Canada has started the new year with an expansion to its Special Access Policy. This program allows physicians to ask for illegal treatments for patients under specific circumstances. The expansion includes psychedelics like psilocybin and MDMA, but it has some limitations. Let’s answer the question: can I get psychedelics in Canada?
If you are suffering from severe disease or illness and other treatment methods haven’t worked, your physician can now request access to psychedelics for you under the expanded Special Access Policy, or SAP. The expansion applies specifically to patients suffering from an emergency and life-threatening illness that has been resistant to other treatments.
The expansion does not make psilocybin and MDMA legal in Canada. Psychedelics are still illegal for the public, and unauthorized use is still a criminal offense.
While we still have a ways to go to increase access to access to psychedelic medicine, this expansion is a big step in the right direction for Canada. Let’s talk about Canada’s history of psychedelic access, and what this expansion means for Canadians.
Follow your CuriositySign up to receive our free psychedelic courses, 45 page eBook, and special offers delivered to your inbox.
Psychedelic Access in Canada
Before the expansion, the only other ways for people to access medical psychedelic treatment were through clinical trials and Section 56 exemptions.
Clinical Trials have long been a way for select people to access experimental treatments and drugs. But access to them is very limited, and often takes months or years. Treatment groups are typically small, and many people who participate end up getting a placebo or other treatments. Still, for a few people, clinical trials have helped them access treatments that they wouldn’t have been able to otherwise.
Section 56 exemptions are written authorizations for psychedelic use from the Minister of Health . The intent of Section 56 is to help Canadians access treatments that are still experimental but have shown effectiveness in early trials.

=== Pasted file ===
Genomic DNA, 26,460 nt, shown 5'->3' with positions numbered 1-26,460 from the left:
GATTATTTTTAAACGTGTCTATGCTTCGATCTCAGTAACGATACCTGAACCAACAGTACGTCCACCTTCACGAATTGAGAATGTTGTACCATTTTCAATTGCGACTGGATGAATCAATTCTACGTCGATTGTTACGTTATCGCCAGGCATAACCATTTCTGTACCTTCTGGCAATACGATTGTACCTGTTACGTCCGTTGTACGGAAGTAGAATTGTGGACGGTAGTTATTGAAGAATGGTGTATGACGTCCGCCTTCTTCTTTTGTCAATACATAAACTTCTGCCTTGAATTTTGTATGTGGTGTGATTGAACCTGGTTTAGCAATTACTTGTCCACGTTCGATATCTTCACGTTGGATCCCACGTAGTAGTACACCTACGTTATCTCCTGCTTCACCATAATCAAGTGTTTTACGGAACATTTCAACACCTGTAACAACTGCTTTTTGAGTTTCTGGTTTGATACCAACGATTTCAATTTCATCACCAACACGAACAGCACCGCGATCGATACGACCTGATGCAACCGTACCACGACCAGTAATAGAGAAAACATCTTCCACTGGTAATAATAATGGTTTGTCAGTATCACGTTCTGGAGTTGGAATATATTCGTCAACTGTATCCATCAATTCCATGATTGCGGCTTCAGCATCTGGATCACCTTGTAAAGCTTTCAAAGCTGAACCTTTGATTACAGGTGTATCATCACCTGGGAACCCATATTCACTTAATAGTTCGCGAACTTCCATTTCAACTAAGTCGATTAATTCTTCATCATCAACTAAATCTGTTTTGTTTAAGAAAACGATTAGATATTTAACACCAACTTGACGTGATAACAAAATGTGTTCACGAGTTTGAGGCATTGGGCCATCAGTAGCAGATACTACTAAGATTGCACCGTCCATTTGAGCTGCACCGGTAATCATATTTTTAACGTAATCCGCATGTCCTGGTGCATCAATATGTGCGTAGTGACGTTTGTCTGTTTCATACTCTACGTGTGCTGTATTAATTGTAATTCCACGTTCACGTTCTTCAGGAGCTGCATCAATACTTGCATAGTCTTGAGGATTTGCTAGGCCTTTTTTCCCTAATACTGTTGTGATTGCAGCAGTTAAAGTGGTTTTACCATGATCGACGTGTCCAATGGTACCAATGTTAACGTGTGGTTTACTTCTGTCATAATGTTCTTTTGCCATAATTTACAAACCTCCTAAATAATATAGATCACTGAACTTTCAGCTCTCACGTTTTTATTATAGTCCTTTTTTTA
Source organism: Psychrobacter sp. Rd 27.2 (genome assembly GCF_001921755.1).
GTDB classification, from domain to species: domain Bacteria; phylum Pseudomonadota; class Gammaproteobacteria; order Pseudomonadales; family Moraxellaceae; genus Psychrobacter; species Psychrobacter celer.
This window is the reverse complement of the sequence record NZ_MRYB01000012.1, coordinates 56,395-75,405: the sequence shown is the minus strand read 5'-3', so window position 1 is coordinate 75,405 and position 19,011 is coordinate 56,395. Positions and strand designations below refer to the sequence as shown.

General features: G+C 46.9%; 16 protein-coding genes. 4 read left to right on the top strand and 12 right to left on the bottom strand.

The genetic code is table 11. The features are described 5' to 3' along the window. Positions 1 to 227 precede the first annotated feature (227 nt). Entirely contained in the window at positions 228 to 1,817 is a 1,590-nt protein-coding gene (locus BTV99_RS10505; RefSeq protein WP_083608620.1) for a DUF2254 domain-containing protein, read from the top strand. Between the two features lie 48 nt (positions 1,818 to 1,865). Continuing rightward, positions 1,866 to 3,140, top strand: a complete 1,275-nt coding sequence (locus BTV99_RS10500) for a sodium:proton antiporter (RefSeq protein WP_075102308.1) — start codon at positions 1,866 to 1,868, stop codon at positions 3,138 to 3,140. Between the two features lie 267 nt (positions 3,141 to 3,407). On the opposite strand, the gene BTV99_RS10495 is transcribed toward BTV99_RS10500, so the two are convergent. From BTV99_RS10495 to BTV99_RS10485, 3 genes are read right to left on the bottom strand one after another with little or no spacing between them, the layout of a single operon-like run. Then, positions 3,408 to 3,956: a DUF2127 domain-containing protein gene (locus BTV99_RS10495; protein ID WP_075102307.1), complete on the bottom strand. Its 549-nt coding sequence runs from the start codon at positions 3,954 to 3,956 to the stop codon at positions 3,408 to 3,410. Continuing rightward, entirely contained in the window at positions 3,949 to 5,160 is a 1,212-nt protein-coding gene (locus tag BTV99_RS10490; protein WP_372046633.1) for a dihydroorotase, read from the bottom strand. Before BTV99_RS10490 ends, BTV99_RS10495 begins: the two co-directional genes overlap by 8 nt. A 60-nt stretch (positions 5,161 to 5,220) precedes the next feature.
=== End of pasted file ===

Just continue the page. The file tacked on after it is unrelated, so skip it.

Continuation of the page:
However, this system limits access to very few. The wait time is also long, with initial requests waiting over 100 days for a response. In the long term, this is not a sustainable model for increasing access, but it does show Canada’s intention to help its sick citizens.
In 1999, the Health Minister allowed the first legal medical cannabis use under exemption 56. The high number of exemption requests drove Canada to legalize medical cannabis in 2001, and fully legalize adult cannabis use in 2018. It’s our hope that medical psychedelics can follow a similar path for increased access and legalization.
The nonprofit group Therapsil was formed in 2019 to help patients with medical needs get psilocybin therapy in Canada. They help patients and practitioners navigate the application process. So far they’ve helped 28 patients and 19 healthcare professionals get psilocybin access in Canada .
Last August, Therapsil drafted proposed regulations that could increase psilocybin access . They called for an expanded regulatory system that will help people get legitimate access to psilocybin. It looks promising for the SAP expansion to be a step towards this goal.